“Infrastructure is not growing at the rate at which it should. It’s a mixed picture. There is a slowdown in awarding of orders, both by the public sector and private sector. Payments are delayed, but we don’t have any bigticket payments (that are) due,” says Sunil Mathur, managing director and chief executive officer, Siemens India.Last Updated: Jan 27, 2020, 07.24 AM IST|Original: Jan 27, 2020, 07.24 AM ISTBCCLSunil Mathur; MD and CEO, Siemens IndiaET Q&A
Siemens India has announced its biggest acquisition in India — electrical and electronics equipment maker C&S Electric. The buyout is intended to expand its presence in the country and pave the way for establishing a design and manufacturing hub that will support exports to fast-developing markets globally,
Sunil Mathur, managing director and chief executive officer, told
Rachita Prasad. Mathur said orders have slowed and expects the Union Budget later this week to boost investment. Edited excerpts.
What’s the rationale behind this acquisition?Our strategy has been to focus on profitable growth, for which we will look at all avenues. We have been concentrating on organic growth and growing profitably organically. Growth and profit performance have been steady over the last couple of years. Now, we want to take it to the next level. We identified infrastructure as one of the most attractive areas in the country. We have been present in the low voltage business for many years but…we were not adequately represented in the infrastructure business. C&S is one of the leaders in the low voltage market and are very active in the infrastructure space. This acquisition will help us serve the local market and support us in and establishing India as a manufacturing hub for export of electrical solutions.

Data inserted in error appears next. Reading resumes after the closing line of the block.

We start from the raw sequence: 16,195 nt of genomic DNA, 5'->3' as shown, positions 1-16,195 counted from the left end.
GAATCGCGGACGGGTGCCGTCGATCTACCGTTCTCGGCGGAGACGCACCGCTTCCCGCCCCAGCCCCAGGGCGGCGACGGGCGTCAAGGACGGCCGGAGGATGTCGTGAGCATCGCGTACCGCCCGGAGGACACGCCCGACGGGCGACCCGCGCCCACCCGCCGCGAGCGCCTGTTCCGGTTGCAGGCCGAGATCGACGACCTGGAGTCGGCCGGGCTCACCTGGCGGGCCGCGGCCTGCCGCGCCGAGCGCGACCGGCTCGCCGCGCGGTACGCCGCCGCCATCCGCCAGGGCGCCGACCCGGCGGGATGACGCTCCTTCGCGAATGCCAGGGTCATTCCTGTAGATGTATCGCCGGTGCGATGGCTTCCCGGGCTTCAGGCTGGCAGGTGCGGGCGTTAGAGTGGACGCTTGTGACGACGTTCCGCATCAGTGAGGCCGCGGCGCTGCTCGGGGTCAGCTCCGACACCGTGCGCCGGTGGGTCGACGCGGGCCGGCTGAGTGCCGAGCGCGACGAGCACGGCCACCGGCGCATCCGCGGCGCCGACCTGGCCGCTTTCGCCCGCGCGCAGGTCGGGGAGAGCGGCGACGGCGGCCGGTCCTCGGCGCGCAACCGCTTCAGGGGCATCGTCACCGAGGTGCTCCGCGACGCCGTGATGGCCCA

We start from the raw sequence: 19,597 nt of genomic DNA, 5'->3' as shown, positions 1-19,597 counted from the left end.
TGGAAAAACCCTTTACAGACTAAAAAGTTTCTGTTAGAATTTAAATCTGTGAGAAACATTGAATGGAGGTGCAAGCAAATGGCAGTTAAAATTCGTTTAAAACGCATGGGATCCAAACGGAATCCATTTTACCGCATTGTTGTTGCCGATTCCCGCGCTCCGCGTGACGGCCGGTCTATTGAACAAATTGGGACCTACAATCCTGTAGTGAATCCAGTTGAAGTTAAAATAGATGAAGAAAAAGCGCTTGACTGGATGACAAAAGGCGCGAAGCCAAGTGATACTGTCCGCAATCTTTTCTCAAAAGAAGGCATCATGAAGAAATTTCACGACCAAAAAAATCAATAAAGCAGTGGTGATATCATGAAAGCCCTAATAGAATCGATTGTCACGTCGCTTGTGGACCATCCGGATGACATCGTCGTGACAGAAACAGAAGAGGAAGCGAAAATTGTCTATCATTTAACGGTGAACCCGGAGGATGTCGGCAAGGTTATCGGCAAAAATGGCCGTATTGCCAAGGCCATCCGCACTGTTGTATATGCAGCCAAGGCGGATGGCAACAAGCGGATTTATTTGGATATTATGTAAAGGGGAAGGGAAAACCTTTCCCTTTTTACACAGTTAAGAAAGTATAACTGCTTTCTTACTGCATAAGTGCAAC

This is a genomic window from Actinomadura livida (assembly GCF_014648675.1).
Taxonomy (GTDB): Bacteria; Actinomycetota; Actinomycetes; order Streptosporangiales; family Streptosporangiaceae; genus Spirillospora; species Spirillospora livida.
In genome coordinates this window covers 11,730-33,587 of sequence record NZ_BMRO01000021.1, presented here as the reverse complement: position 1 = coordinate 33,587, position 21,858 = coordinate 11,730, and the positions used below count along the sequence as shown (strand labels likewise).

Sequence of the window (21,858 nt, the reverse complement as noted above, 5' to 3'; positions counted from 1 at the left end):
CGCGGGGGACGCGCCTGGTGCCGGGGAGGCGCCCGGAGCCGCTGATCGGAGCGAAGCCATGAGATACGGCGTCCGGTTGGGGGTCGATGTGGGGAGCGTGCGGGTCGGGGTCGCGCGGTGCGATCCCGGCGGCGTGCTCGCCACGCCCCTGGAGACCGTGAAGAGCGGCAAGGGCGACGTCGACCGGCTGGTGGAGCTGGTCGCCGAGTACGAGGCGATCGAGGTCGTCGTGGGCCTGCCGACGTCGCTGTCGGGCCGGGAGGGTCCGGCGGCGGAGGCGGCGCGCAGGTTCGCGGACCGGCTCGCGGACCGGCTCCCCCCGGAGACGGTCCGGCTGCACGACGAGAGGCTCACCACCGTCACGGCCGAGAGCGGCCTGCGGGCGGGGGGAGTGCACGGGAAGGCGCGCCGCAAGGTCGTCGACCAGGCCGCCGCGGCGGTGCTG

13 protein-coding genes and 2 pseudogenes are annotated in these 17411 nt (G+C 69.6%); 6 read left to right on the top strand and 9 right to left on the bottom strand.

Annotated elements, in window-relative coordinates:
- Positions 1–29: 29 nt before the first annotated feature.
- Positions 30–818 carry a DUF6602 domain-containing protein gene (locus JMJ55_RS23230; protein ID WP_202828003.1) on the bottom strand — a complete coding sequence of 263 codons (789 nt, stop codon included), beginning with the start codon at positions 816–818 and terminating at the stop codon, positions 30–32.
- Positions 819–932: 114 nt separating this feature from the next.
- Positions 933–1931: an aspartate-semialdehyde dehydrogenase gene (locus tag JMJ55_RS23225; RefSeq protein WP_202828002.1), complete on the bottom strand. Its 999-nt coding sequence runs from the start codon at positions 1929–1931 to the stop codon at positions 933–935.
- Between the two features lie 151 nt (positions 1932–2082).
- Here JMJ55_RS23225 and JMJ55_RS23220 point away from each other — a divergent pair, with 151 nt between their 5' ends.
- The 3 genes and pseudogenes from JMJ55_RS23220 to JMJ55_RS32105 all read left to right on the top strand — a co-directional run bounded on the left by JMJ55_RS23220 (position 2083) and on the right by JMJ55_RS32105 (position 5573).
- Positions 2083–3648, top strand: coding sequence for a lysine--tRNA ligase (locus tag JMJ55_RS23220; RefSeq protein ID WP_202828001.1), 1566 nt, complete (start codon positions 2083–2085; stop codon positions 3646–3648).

Is there appetite for more acquisitions? Will the focus on organic growth continue?We always have an appetite for mergers and acquisitions. We are looking at both organic and inorganic growth.
What will be growth areas for Siemens in the next 2-5 years?We are in infrastructure, energy power transmission and distribution of power, and other sectors that the country needs and the government is spending on. We have a two-pronged approach — to serve the Indian market and support the global business of Siemens by sourcing the maximum possible out of India.
How is the Indian market looking right now? How is the order pipeline?There are some areas that are doing better than others, such as the industrial business which is doing well in pockets. Infrastructure is not growing at the rate at which it should. It’s a mixed picture. There is a slowdown in awarding of orders, both by the public sector and private sector. Payments are delayed, but we don’t have any bigticket payments (that are) due.
What is your primary expectation from the budget?
We hope the budget concentrates on growing infrastructure and increasing capex spend in the country. That is critical.
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